The Black Angels – Death Song
It’s one of the staples of any conversation about The Black Angels to mention that they take their name from the Velvet Underground song of almost the same name – but it’s taken them five albums to go the whole hog and utilise those two final words.
Curiously, though, for a collection entitled Death Song, this might be their most upbeat set. Maybe it’s the fact that Death Song is singular – or maybe it’s the inclusion of a climactic Life Song – that suggests here is a band looking to run the gamut, to present you with everything you need to know about them in a single 11 song run.
Frontman Christian Bland may sound like Will Oldham (aka Bonnie Prince Billy) at times but the band themselves cook up a riotous noise. The first couple of songs, for instance – Currency and I’d Kill for Her – are marked by a piercing, emphatic guitar noise guaranteed to have you nodding, stamping your foot and air guitaring with the best of them. By the time we hit Half Believing, they’re throwing in sonic effects that recall the Butthole Surfers’ cover of Hurdy Gurdy Man and The Chameleons’ Script of the Bridge. They can be melodic – as the opening of Comanche Moon demonstrates – but massive riffs are never far away (see Hunt Me Down, Medicine), usually counter-pointed by Bland’s curious, folk-inflected intonation (best seen on Grab as Much (As You Can) and the aforementioned Life Song).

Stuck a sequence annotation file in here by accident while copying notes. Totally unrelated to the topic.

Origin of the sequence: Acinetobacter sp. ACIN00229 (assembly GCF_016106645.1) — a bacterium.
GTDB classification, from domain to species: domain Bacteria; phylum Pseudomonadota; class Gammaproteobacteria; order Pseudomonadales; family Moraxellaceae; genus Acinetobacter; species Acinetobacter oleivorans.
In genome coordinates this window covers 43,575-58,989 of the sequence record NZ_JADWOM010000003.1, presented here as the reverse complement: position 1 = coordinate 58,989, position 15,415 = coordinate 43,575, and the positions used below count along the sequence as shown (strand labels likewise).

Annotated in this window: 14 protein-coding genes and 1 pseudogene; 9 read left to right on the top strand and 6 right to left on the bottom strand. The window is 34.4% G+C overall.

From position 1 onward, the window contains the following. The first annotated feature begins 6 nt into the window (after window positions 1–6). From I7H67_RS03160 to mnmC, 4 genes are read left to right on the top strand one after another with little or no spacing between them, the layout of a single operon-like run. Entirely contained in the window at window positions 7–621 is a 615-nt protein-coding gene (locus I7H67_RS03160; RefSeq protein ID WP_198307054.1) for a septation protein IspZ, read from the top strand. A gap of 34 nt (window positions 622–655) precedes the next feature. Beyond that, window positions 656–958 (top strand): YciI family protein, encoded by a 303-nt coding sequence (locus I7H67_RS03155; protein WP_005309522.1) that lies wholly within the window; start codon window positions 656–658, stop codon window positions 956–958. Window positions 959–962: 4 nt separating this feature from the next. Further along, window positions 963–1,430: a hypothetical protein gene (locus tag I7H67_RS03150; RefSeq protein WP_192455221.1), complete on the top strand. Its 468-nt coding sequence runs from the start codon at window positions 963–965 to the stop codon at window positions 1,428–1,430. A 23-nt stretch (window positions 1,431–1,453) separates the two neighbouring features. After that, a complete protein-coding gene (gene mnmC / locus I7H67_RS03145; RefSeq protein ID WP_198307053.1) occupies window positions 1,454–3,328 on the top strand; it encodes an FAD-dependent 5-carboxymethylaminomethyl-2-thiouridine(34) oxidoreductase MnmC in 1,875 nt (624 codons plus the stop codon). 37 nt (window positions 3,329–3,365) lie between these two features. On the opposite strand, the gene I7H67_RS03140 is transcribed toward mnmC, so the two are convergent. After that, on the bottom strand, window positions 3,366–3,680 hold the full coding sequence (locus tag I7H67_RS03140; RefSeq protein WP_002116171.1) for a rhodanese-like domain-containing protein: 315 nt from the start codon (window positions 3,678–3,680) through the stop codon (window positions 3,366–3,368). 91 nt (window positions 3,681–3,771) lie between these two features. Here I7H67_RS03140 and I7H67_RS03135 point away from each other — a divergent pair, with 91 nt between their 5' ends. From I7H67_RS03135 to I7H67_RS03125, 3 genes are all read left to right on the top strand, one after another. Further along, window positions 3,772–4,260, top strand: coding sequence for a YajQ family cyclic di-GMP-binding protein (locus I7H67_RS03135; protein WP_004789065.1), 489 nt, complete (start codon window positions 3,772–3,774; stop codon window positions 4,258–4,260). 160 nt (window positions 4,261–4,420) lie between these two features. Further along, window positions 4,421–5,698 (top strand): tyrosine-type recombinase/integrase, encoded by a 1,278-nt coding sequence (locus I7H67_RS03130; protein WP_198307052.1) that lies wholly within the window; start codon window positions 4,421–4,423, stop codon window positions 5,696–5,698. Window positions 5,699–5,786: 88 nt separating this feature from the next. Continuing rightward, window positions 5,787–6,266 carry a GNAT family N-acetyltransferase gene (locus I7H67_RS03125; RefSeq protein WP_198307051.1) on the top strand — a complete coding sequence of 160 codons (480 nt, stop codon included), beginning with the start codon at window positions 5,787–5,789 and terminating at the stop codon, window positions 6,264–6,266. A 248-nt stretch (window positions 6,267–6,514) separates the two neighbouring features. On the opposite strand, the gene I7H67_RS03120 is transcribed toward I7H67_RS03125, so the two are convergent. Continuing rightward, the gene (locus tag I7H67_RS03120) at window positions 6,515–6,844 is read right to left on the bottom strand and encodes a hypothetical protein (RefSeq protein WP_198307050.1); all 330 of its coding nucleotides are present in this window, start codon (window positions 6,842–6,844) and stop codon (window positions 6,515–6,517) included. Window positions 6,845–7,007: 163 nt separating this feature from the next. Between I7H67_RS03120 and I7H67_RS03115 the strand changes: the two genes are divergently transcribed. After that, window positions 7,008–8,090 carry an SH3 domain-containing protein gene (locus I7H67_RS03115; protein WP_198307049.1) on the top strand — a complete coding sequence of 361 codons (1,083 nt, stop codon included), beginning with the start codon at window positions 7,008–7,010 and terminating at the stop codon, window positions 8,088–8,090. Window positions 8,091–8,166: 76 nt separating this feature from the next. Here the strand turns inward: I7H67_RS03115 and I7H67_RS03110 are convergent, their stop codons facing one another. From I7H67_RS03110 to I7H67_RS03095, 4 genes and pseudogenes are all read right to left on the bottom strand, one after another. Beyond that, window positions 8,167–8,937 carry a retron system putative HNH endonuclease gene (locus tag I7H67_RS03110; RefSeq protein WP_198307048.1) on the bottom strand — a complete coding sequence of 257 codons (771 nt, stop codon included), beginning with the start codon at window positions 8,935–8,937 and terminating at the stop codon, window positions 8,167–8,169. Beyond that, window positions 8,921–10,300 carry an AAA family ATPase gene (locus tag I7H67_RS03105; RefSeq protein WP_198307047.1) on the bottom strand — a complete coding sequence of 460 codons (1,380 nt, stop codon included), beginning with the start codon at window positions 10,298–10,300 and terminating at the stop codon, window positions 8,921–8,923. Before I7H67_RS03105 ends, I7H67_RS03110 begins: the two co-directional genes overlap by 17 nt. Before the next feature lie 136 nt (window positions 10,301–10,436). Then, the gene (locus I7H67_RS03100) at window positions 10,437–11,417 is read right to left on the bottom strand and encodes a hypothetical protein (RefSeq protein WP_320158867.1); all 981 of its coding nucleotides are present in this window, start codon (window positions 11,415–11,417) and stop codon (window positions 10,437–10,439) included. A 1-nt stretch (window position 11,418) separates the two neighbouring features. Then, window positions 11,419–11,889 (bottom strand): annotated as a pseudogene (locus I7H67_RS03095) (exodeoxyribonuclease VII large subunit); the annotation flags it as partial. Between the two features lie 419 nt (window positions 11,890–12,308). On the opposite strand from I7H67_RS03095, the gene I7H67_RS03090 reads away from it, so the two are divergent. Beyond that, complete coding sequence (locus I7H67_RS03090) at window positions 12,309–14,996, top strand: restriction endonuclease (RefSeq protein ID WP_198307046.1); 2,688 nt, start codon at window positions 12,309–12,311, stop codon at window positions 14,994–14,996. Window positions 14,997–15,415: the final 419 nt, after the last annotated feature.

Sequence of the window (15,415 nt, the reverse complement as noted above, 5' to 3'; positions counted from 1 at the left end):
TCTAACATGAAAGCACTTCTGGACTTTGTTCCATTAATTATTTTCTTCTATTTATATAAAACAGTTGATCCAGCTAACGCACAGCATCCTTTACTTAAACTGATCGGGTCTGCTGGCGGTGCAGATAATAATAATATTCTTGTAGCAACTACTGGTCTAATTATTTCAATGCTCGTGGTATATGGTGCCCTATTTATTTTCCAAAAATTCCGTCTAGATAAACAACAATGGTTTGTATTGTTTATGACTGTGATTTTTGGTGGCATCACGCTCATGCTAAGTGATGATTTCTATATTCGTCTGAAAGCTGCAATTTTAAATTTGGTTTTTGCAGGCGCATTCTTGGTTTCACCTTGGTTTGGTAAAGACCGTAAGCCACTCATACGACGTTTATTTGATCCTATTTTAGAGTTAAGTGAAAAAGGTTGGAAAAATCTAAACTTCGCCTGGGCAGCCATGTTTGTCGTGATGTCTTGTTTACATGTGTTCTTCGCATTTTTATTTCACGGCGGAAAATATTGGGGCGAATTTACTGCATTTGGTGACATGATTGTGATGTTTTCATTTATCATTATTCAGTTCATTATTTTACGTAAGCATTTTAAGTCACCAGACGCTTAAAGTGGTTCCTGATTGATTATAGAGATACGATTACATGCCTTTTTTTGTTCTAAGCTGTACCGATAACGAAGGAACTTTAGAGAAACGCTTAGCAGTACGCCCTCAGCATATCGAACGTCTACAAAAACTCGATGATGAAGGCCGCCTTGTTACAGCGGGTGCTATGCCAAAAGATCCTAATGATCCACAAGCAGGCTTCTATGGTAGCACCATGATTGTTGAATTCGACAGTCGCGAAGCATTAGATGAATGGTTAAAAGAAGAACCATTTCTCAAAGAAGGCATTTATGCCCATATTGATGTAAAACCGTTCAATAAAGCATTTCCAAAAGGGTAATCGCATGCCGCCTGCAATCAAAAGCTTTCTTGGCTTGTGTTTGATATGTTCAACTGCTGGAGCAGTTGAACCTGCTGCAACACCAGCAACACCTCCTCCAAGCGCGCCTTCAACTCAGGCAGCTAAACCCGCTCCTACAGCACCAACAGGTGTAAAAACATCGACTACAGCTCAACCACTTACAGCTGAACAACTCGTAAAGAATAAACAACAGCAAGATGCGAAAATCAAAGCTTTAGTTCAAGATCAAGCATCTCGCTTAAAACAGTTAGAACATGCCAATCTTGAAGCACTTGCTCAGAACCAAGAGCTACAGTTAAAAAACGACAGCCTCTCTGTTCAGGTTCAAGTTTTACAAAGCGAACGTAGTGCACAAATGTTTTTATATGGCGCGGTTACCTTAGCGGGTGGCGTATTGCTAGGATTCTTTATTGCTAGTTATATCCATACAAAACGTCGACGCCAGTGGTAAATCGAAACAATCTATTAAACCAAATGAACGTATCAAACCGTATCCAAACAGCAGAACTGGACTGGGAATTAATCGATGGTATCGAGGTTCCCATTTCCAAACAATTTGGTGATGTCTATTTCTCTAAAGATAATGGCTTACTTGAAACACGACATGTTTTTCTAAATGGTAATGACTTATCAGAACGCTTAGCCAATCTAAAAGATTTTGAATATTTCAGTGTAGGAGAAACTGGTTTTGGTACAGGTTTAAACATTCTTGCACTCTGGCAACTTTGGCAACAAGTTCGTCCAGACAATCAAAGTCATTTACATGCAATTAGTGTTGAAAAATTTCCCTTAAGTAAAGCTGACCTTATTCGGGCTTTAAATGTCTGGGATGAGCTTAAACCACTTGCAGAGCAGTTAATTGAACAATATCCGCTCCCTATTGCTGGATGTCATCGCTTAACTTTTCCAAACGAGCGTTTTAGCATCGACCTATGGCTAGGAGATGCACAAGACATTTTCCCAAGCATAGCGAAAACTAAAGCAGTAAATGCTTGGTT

However, it’s when The Black Angels are most out there (as they are on the wonderfully atonal I Dreamt), vividly demonstrating why Roky Erickson finds them such a draw (he’s had them as his backing band and they’ve all shared the same stage in 2008, 2011 and 2015), that they make their most compelling music. All told, Death Song might be their finest hour.
Listen to: Comanche Moon, Hunt Me Down, I Dreamt